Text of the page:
But it still has a long way to go.
The Air Force’s secret stealth bomber program has passed a major early milestone, according to Air Force officials. “Our most recent review was last week, and the B-21 Raider is on schedule and performance,” Air Force Secretary Heather Wilson said at a defense forum in California over the weekend.
Air Force officials confirmed to Popular Mechanics that she was referring to the Critical Design Review (CDR), considered a major milestone in the program. Here’s what that means—and what it means for the future of the next great bomber.
The central question of the Pentagon’s CDR process is determining whether a program is mature enough to dive into the deep end of full-scale fabrication and testing. There are details about factory hardware, production processes, and software specifications to look at. The review also matches the program requirements with a budget and a schedule. One can infer from this news that the CDR confirmed the Air Force’s stated $550 million per Raider price tag.
The B-21 will carry conventional and nuclear weapons on penetration missions that can duck advanced air defenses. It will be capable of operation by an onboard crew or piloted remotely. The Raider is projected to enter service in the 2020s with an initial fleet of 100 aircraft.
The B-21 is a major program, but the Pentagon is handling it differently than others, hoping to avoid the development hell that plagues other warplanes. The B-21 program is managed through the Air Force Rapid Capabilities Office, which has a much leaner office and less overhead than any other major program.
A Congressional Research Service report issued in October said the defense appropriate bill allocated $2.31 billion in the fiscal year 2019 budget for B-21 development. Representatives from Northrop Grumman declined to answer any questions about the bomber program.
So what does passing the CDR mean for the Raider? Well, it’s certainly good news. A delay at this point could indicate struggles within the Pentagon to finalize requirements. But there are plenty of harder milestones ahead, ones that proved to be stumbling blocks for other warplanes such as the F-22 Raptor.
The Air Force began the F-22 development program in 1991, finished the preliminary design review in April 1993, and completed its critical design review in February 1995.
But in 1996 brought real trouble. A Joint Estimate Team concluded that the F-22 development program would require additional time and a $1.45 billion increase in cost, warning of a larger increase of $13 billion if other risks were not averted. So a clean bill of health in a CDR does not ensure long-term success.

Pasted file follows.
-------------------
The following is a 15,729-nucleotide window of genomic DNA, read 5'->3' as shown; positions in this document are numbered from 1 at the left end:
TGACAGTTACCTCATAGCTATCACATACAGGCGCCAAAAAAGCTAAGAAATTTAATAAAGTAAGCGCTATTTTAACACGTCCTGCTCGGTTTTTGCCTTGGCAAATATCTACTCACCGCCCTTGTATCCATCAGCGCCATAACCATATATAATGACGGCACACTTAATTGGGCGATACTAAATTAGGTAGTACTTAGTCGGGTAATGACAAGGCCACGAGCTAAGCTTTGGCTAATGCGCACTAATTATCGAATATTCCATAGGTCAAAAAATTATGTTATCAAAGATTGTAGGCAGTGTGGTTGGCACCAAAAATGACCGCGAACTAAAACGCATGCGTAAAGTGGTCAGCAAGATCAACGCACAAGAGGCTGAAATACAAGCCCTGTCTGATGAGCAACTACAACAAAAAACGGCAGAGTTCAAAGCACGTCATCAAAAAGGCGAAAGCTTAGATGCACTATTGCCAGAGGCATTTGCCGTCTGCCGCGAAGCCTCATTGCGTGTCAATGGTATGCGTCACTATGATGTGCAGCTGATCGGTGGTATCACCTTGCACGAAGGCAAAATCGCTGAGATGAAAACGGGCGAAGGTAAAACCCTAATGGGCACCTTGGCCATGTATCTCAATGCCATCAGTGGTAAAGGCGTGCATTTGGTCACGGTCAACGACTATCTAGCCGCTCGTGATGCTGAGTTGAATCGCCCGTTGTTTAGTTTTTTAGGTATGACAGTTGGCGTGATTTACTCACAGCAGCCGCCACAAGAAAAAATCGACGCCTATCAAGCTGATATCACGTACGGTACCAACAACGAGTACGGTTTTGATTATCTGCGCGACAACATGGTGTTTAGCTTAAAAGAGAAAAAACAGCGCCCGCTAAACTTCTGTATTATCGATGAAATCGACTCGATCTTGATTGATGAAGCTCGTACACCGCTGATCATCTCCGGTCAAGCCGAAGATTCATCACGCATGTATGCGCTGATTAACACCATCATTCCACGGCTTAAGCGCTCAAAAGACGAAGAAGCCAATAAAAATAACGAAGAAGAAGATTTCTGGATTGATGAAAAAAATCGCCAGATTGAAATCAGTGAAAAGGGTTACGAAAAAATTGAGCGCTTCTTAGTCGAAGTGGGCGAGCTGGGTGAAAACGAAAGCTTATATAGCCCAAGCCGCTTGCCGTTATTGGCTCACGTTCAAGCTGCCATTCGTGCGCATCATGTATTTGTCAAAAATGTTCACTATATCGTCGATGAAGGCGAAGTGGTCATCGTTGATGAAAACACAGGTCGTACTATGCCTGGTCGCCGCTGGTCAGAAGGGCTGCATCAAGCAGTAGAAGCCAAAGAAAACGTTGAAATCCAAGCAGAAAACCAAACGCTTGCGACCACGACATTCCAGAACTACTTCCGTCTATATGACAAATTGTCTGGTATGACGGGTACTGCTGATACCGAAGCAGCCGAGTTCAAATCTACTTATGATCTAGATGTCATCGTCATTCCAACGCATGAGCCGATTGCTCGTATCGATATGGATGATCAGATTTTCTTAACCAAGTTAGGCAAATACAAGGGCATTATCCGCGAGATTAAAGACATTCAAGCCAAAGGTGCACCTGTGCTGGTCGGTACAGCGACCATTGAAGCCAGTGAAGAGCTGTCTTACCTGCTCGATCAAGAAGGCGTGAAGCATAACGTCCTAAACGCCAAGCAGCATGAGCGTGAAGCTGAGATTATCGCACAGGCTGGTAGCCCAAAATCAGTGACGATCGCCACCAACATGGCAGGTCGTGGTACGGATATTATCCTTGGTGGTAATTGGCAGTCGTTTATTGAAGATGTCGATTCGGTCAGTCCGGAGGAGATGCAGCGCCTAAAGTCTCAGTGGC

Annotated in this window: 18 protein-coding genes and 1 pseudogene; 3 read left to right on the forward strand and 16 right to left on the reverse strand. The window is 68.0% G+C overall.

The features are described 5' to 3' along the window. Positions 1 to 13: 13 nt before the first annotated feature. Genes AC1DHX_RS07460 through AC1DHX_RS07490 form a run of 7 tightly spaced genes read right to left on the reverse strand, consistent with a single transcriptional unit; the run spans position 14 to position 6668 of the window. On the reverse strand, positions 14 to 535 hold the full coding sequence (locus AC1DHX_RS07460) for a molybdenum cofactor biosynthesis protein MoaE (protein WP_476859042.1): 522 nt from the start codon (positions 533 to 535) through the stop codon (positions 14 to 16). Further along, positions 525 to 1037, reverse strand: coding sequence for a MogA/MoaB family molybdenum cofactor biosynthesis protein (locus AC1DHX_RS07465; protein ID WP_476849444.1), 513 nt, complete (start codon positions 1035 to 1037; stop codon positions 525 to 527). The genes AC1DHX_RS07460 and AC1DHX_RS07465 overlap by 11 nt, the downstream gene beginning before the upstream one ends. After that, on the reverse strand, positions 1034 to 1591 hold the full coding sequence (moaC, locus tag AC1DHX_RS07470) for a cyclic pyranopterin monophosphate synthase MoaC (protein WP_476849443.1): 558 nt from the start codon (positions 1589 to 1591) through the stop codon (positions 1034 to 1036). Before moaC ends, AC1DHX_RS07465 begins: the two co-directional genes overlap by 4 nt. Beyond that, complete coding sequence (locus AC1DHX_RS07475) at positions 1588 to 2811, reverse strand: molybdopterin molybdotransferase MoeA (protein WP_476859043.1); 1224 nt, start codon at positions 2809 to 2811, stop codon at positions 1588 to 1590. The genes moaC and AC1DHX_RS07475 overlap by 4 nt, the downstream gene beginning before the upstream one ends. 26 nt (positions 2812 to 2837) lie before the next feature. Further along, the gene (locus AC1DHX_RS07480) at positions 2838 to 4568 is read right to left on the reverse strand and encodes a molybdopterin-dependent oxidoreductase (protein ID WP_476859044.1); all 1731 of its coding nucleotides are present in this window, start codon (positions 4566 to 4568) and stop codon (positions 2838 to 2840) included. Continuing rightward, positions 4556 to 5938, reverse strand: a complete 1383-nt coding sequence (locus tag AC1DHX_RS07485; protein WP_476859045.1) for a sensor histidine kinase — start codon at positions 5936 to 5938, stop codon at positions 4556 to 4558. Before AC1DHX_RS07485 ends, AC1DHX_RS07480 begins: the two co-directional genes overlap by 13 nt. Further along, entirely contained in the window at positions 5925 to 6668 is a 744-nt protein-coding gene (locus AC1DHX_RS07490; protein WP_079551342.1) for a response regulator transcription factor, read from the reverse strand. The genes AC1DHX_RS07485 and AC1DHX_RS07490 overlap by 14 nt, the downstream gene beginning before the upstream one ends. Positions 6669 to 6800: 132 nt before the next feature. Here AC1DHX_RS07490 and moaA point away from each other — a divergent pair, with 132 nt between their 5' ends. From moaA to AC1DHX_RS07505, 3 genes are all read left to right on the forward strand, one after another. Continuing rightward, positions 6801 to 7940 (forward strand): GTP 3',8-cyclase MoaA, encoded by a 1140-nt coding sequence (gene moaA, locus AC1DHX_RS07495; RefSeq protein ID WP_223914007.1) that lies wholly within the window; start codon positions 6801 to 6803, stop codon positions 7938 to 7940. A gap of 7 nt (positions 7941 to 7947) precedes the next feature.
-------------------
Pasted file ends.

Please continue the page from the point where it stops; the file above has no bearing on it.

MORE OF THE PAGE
But there is reason to hope the B-21 program will fare better. After all, the F-22 took about 20 years to reach initial operations, while the Raider is slated to do the same in just ten.
The CDR report noted that the B-21’s “proposed funding and deployment schedule implied that considerable development had been accomplished prior to contract award. The Air Force later confirmed this, with senior program officials stating that both competing designs were at an unusually high level of detail and development for a system in which the prime contractor had not been selected.”
It’s not just Wilson’s comments about the classified program that indicate progress. In late November, the Air Force announced that Tinker Air Force Base, Oklahoma, will coordinate maintenance and sustainment of the B-21 Raider. Edwards AFB, California, will lead testing and evaluation.
There are more than a thousand Northrop employees working on the project at a top-secret restricted site outside Palmdale, California. An L.A. Times report shows that money is being poured into the project with employees working in “rows of temporary trailers, a dozen tan-colored tents, and a vast assembly hangar… Construction crews are getting ready to add 1 million square feet to the plant, a 50 percent increase over what is already a huge facility that is protected by razor wire-topped fences, electronic sensors and military air space surveillance…”
Although there are many milestones to go, with the CDR done and the production adhering to that ten-year plan, the Raider has a shot at being the rarest of defense aviation programs—one that comes in on time and on budget.